This past December it finally happened.
All 3 kids asked the question every parent dreads during this time of year.
“Is Santa real?”
Over the years, they had occasionally asked this question. It had always been easy to pacify them with a question in return. I always asked them the infamous questions every parent uses:
“What do you think?”
Except it was no longer working.
It was late afternoon while I was getting dinner ready and all 3 kids came and sat at the kitchen island. Our 9-year-old led the conversation.
“Mommy, we have something important to ask you.”
Our 6-year-old followed her.
“Is Santa real?”
Before I could respond, our 8-year-old said, “We know you’re going to ask us what we think, but we want to know the truth. The real truth.”
The 6-year-old then started in with questions:
“How can one person get around the entire earth AND deliver presents in one night?”
“Reindeer are real but can they really fly?”
“If elves make toys, why do they look like the Lego company’s toys?”
“How can a fat man get down a skinny chimney?”
“Why would it be okay with you to have a stranger come in our house in the middle of the night?”
Are we here already? Weren’t they just babies and we decided what Christmas traditions we wanted to have as a family?
We never put a lot of focus on Santa around the holidays. We tried to focus more on Jesus since he was the reason we celebrate Christmas. Most of what they know was learned from friends at school, books, and Christmas movies.
I wasn’t prepared. I had no plan.
I thought I’d feel cornered when this moment came but honestly, I felt relief.
“No,” I said. “Santa, the person who wears a red suit and has a white beard isn’t real. At one time there was a man who delivered presents to children on Christmas but this was hundreds of years ago.”
I told the girls the story of St. Nick and how its earliest origins were of a man who brought presents to children on Christmas and how his story has evolved over the years.
I explained how we all have the spirit of Santa in us and told them it was our responsibility to continue giving presents and doing Random Acts of Kindness for others. As a family, we do Random Acts of Kindness once a month. It’s really taught them the importance of giving to others and being more selfless. Because of this, it was easier for them to see the correlation between giving gifts to celebrate Jesus and being a light in someone else’s day.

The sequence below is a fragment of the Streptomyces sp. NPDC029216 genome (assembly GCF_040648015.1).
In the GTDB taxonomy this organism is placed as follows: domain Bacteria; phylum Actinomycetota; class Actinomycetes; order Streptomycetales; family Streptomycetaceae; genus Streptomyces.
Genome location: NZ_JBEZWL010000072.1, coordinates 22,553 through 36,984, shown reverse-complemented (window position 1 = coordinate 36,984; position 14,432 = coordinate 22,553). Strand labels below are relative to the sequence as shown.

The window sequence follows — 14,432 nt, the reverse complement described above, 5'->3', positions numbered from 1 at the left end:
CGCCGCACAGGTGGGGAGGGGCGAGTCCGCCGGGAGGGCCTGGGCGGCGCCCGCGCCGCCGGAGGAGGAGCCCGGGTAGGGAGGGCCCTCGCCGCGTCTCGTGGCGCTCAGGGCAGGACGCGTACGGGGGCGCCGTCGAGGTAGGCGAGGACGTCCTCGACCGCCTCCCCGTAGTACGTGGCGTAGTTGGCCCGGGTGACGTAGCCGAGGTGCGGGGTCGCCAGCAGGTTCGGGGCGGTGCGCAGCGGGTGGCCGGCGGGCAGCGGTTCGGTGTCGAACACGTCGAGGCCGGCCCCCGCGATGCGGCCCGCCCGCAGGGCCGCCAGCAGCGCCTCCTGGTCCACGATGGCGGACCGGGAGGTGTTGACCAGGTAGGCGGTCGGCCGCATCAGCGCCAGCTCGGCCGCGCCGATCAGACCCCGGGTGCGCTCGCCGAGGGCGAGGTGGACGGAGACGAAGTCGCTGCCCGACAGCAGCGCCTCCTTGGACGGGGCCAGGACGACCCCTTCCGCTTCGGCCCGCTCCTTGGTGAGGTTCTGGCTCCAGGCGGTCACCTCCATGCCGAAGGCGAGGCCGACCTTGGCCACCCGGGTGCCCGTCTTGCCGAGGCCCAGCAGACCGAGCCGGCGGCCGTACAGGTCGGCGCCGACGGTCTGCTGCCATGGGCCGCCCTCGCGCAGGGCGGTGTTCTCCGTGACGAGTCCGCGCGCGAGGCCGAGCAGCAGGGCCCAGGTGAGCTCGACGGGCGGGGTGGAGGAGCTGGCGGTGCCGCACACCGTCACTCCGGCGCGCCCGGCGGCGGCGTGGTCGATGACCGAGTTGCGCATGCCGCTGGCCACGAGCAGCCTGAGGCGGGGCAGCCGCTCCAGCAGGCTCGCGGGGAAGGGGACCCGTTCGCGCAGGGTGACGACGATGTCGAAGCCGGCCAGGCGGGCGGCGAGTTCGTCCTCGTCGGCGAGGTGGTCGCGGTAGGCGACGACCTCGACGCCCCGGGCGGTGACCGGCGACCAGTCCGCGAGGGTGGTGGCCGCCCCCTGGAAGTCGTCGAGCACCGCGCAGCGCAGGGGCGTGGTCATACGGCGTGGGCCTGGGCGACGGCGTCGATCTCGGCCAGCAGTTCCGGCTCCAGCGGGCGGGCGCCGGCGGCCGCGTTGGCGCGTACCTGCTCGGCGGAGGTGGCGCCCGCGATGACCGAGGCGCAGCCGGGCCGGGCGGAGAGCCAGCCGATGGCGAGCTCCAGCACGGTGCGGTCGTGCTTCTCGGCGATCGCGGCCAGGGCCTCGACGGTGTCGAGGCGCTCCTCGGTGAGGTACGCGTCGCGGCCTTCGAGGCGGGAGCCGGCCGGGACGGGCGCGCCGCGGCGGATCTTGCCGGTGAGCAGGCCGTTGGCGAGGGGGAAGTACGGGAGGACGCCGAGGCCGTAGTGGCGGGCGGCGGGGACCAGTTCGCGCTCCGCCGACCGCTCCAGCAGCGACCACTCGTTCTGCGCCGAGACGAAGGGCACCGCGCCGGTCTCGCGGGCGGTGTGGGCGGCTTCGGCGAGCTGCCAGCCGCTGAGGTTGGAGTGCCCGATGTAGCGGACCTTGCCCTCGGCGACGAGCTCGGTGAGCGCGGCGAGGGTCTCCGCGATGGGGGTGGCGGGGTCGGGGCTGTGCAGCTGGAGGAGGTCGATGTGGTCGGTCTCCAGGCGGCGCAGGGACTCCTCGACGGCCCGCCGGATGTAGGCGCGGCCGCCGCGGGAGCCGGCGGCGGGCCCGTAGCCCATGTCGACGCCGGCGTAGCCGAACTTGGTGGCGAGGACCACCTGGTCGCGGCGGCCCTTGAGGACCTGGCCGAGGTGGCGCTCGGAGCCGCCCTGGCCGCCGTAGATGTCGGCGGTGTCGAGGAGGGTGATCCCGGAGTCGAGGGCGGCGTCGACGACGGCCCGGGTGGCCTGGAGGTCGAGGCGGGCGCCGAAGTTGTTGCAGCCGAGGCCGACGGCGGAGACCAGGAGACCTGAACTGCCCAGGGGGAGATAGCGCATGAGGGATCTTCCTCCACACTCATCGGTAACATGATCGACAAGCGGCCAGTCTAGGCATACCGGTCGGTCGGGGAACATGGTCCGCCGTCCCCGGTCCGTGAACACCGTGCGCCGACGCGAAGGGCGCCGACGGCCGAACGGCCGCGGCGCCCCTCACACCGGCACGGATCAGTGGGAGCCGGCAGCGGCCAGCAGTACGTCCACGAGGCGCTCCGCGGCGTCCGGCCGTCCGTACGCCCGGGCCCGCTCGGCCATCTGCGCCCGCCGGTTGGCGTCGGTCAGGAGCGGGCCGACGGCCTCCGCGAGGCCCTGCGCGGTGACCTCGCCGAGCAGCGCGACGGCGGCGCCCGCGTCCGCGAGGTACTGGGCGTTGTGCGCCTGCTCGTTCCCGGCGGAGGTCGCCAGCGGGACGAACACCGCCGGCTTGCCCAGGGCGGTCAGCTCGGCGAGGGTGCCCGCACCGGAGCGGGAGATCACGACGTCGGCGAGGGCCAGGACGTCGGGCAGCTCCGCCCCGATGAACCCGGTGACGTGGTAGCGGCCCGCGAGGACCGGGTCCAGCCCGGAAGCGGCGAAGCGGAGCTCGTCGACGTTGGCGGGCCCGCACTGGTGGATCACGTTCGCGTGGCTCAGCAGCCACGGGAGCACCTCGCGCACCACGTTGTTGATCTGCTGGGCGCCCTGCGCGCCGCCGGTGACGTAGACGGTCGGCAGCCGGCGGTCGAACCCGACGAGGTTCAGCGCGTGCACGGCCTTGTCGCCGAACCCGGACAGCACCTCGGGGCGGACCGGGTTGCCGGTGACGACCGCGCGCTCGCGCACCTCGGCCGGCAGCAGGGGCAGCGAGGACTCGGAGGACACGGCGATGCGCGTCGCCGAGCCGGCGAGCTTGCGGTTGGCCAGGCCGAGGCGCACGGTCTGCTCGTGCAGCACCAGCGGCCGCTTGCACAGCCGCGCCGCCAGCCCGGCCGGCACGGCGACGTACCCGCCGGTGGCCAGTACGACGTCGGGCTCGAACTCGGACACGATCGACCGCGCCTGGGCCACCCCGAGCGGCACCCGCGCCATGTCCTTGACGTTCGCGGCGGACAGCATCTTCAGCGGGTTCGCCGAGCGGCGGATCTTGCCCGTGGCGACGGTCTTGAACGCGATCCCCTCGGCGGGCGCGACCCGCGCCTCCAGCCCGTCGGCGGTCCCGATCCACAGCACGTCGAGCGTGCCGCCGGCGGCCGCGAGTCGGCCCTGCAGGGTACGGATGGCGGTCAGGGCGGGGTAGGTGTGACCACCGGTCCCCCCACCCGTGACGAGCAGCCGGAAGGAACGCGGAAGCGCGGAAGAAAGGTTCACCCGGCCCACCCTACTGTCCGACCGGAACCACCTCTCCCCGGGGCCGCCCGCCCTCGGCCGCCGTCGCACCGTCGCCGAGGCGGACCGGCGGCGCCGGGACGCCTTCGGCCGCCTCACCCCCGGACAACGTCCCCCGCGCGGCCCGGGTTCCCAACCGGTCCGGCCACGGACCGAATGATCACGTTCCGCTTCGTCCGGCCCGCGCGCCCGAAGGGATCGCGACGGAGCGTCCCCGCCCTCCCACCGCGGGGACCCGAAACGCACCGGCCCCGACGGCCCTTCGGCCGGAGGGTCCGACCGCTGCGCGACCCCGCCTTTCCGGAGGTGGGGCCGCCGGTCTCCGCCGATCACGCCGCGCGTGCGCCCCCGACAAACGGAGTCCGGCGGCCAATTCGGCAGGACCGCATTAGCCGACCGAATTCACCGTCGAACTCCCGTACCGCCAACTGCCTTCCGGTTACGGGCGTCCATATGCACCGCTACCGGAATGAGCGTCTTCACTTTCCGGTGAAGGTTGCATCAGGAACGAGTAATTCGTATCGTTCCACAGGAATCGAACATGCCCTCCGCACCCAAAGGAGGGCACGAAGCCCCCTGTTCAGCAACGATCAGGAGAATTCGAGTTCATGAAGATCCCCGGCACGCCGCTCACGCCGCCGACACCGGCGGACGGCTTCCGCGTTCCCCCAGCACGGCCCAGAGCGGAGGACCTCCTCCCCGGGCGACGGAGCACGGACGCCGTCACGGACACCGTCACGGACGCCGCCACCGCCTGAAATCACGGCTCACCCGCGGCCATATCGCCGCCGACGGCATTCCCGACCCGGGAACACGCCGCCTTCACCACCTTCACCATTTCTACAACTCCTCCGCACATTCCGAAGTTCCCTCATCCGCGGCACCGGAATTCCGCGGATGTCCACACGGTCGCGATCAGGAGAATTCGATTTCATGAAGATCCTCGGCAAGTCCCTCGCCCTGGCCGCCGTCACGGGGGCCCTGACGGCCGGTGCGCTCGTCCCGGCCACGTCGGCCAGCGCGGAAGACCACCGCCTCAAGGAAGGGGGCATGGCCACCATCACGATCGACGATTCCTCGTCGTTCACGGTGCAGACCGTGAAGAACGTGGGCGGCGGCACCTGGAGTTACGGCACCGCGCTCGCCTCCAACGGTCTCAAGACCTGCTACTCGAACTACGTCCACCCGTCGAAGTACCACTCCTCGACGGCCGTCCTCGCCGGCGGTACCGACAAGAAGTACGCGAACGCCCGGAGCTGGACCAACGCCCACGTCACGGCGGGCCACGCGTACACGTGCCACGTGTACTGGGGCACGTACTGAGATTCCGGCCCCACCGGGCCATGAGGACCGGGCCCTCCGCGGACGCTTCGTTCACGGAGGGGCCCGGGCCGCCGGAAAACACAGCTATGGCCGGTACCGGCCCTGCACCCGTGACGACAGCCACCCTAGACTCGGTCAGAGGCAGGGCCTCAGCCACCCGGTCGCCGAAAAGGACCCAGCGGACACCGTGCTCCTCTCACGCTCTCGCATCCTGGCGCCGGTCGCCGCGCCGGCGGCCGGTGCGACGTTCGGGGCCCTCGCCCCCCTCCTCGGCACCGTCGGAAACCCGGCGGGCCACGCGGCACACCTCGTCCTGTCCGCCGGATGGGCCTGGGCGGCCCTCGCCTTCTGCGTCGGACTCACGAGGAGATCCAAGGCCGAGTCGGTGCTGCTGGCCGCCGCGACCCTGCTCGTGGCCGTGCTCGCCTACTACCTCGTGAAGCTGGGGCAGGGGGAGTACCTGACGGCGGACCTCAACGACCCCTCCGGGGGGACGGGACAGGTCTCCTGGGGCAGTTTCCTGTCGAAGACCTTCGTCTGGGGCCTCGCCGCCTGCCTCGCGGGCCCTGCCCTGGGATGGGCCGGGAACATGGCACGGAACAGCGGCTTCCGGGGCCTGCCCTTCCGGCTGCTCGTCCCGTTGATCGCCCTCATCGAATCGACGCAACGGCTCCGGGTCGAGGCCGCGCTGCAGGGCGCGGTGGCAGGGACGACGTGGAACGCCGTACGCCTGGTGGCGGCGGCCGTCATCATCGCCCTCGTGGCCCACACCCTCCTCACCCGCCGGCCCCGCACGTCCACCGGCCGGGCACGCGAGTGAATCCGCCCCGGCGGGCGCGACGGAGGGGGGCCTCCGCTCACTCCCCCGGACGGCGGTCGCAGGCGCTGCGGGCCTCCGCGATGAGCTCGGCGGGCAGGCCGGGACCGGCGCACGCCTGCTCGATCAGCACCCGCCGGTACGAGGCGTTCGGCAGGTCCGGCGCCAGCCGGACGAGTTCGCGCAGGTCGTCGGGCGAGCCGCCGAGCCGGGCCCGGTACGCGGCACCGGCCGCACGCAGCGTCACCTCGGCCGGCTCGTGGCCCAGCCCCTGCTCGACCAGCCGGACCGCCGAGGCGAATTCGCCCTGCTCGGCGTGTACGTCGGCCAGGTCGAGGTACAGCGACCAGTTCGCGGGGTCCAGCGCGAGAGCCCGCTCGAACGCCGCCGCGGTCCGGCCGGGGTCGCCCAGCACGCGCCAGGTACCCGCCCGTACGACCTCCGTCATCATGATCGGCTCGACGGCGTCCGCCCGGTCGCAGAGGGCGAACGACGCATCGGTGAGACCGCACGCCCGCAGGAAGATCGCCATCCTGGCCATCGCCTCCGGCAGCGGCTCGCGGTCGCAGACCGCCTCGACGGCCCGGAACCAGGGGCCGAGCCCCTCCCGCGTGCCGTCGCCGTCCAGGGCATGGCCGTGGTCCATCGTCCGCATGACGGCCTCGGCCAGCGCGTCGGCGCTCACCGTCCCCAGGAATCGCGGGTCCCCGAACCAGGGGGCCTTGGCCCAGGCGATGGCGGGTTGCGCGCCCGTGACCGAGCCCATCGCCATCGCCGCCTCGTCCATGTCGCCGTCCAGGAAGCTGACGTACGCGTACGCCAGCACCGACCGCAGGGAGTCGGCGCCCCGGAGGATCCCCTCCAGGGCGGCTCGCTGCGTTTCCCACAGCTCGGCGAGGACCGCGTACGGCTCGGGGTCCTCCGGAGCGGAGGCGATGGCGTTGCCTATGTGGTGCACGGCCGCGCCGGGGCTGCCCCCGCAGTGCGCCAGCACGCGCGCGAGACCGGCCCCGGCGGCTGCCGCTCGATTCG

I asked the girls if they could think of some of our Christmas traditions that resemble the spirit of giving.
They needed some prompting but were able to list a few.
- We sponsor a family each year
- We give the kids Advent boxes at the beginning of the season
- We bake cookies and deliver them to other people’s mailboxes
- We pay for the car behind us when we go look at our local light show
- We donate toys
- We collect coats and hats and gloves to donate
I was worried our kids would be devastated with this news. I was especially worried they feel betrayed and lied to. They didn’t – thank goodness!
I’ll be totally honest, I always felt a little icky about not being truthful with our kids about Santa. We loved how much fun it was for them but it never sat well with me. I was more than happy to finally come clean with them and felt Christmas became, even more fun, for them this year. We did more special surprises and when they wrapped everyone’s gifts, they signed Santa’s name to them.
I think every parent gets to the point where they know they can’t continue to avoid answering questions.
Here are some tips for finally having the real Santa discussion:
- Don’t avoid the topic if they’re directly asking about it.
- Answer their questions honestly.
- Talk about the importance of gift giving: finding the perfect gift for someone, making people feel special and important, etc.
- Ask them if they have any questions.
- Be empathetic if they get upset with you.
- Try to find things you can do as a family to make others feel special and to embody the spirit of Santa.
- Ask them to not discuss this topic with their friends.
I asked our kids to not discuss this topic with friends at school. Our kids know children from different cultural and religious backgrounds so it was easy to explain to them. “Different families have different beliefs and it’s not our responsibility to talk about it with friends. They can discuss it with their own parents. If anyone asks you, tell them to talk to their own parents.”
Ending the belief in Santa almost feels like it will be the end of childhood.
I assure you, it isn’t.
Our kids still wake up and crawl into our bed in the middle of the night, still get scared by bad dreams, and still need us to help reach things in the kitchen cabinets. They still cry when they fall and still want us near by when they’re upset.
There’s plenty of childhood left in them.
Kristina Grum is a Certified Parent Educator who has over a decade of experience working with children, including being a classroom teacher. She took the (very) long route to loving motherhood. These days she strives for ways to connect with her kids, while using shortcuts to manage and organize her home. She is a postpartum mood disorder survivor who thrives on helping others find the joy in parenthood that is just lurking around the corner. She currently teaches positive discipline parenting classes in her local area and she believes that every parent can shift from barely surviving to thriving in Parenthood. Visit her on Thriving Parents today!